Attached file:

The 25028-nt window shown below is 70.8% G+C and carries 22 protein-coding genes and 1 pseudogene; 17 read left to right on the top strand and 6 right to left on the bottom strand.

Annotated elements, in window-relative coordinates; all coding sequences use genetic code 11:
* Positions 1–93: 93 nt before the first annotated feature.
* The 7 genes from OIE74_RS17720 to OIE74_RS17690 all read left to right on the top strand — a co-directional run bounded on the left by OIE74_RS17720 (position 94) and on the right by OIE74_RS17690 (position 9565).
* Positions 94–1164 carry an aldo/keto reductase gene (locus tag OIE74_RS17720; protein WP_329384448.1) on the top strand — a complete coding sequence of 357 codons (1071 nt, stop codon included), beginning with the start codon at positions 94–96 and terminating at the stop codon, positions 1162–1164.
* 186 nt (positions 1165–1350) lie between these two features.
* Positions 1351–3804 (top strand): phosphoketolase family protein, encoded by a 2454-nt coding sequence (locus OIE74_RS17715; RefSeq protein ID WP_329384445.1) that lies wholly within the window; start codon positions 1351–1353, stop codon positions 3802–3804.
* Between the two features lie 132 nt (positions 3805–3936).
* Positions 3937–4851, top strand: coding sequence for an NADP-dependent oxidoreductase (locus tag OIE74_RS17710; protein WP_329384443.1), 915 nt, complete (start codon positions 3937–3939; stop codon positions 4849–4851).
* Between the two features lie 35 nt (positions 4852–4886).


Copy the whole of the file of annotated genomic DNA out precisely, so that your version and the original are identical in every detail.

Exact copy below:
The 25028-nt window shown below is 70.8% G+C and carries 22 protein-coding genes and 1 pseudogene; 17 read left to right on the top strand and 6 right to left on the bottom strand.

Annotated elements, in window-relative coordinates; all coding sequences use genetic code 11:
* Positions 1–93: 93 nt before the first annotated feature.
* The 7 genes from OIE74_RS17720 to OIE74_RS17690 all read left to right on the top strand — a co-directional run bounded on the left by OIE74_RS17720 (position 94) and on the right by OIE74_RS17690 (position 9565).
* Positions 94–1164 carry an aldo/keto reductase gene (locus tag OIE74_RS17720; protein WP_329384448.1) on the top strand — a complete coding sequence of 357 codons (1071 nt, stop codon included), beginning with the start codon at positions 94–96 and terminating at the stop codon, positions 1162–1164.
* 186 nt (positions 1165–1350) lie between these two features.
* Positions 1351–3804 (top strand): phosphoketolase family protein, encoded by a 2454-nt coding sequence (locus OIE74_RS17715; RefSeq protein ID WP_329384445.1) that lies wholly within the window; start codon positions 1351–1353, stop codon positions 3802–3804.
* Between the two features lie 132 nt (positions 3805–3936).
* Positions 3937–4851, top strand: coding sequence for an NADP-dependent oxidoreductase (locus tag OIE74_RS17710; protein WP_329384443.1), 915 nt, complete (start codon positions 3937–3939; stop codon positions 4849–4851).
* Between the two features lie 35 nt (positions 4852–4886).